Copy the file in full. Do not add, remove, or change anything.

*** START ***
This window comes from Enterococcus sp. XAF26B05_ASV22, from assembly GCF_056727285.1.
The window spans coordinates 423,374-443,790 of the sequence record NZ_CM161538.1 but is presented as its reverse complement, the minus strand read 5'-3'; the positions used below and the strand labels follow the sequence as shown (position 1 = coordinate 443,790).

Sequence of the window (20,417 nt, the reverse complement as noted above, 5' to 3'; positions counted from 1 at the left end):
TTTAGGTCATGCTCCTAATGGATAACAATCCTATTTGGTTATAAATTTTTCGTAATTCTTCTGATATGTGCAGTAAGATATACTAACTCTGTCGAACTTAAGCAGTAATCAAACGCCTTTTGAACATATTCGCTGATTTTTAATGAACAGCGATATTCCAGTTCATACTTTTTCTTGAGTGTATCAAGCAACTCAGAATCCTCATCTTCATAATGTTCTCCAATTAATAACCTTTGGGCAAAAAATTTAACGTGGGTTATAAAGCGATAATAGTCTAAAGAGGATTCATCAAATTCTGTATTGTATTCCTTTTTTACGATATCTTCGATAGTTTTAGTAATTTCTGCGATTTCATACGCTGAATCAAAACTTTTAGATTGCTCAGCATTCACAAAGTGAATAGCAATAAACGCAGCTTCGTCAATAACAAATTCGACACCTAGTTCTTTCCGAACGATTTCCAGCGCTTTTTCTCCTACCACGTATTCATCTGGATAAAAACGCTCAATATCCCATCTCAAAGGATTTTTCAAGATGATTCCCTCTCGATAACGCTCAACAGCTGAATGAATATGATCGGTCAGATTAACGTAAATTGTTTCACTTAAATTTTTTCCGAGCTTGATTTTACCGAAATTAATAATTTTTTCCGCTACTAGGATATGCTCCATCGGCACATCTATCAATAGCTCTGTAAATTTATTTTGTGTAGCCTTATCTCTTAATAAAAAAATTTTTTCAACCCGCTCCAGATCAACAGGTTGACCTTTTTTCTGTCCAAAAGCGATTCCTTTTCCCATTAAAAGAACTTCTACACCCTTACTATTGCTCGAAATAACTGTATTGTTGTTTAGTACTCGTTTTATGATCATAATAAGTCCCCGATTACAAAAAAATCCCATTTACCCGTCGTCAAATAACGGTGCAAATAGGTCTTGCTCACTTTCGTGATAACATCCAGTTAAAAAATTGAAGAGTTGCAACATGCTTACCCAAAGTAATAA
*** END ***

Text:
This window comes from Enterococcus sp. XAF26B05_ASV22, from assembly GCF_056727285.1.
The window spans coordinates 423,374-443,790 of the sequence record NZ_CM161538.1 but is presented as its reverse complement, the minus strand read 5'-3'; the positions used below and the strand labels follow the sequence as shown (position 1 = coordinate 443,790).

Sequence of the window (20,417 nt, the reverse complement as noted above, 5' to 3'; positions counted from 1 at the left end):
TTTAGGTCATGCTCCTAATGGATAACAATCCTATTTGGTTATAAATTTTTCGTAATTCTTCTGATATGTGCAGTAAGATATACTAACTCTGTCGAACTTAAGCAGTAATCAAACGCCTTTTGAACATATTCGCTGATTTTTAATGAACAGCGATATTCCAGTTCATACTTTTTCTTGAGTGTATCAAGCAACTCAGAATCCTCATCTTCATAATGTTCTCCAATTAATAACCTTTGGGCAAAAAATTTAACGTGGGTTATAAAGCGATAATAGTCTAAAGAGGATTCATCAAATTCTGTATTGTATTCCTTTTTTACGATATCTTCGATAGTTTTAGTAATTTCTGCGATTTCATACGCTGAATCAAAACTTTTAGATTGCTCAGCATTCACAAAGTGAATAGCAATAAACGCAGCTTCGTCAATAACAAATTCGACACCTAGTTCTTTCCGAACGATTTCCAGCGCTTTTTCTCCTACCACGTATTCATCTGGATAAAAACGCTCAATATCCCATCTCAAAGGATTTTTCAAGATGATTCCCTCTCGATAACGCTCAACAGCTGAATGAATATGATCGGTCAGATTAACGTAAATTGTTTCACTTAAATTTTTTCCGAGCTTGATTTTACCGAAATTAATAATTTTTTCCGCTACTAGGATATGCTCCATCGGCACATCTATCAATAGCTCTGTAAATTTATTTTGTGTAGCCTTATCTCTTAATAAAAAAATTTTTTCAACCCGCTCCAGATCAACAGGTTGACCTTTTTTCTGTCCAAAAGCGATTCCTTTTCCCATTAAAAGAACTTCTACACCCTTACTATTGCTCGAAATAACTGTATTGTTGTTTAGTACTCGTTTTATGATCATAATAAGTCCCCGATTACAAAAAAATCCCATTTACCCGTCGTCAAATAACGGTGCAAATAGGTCTTGCTCACTTTCGTGATAACATCCAGTTAAAAAATTGAAGAGTTGCAACATGCTTACCCAAAGTAATAA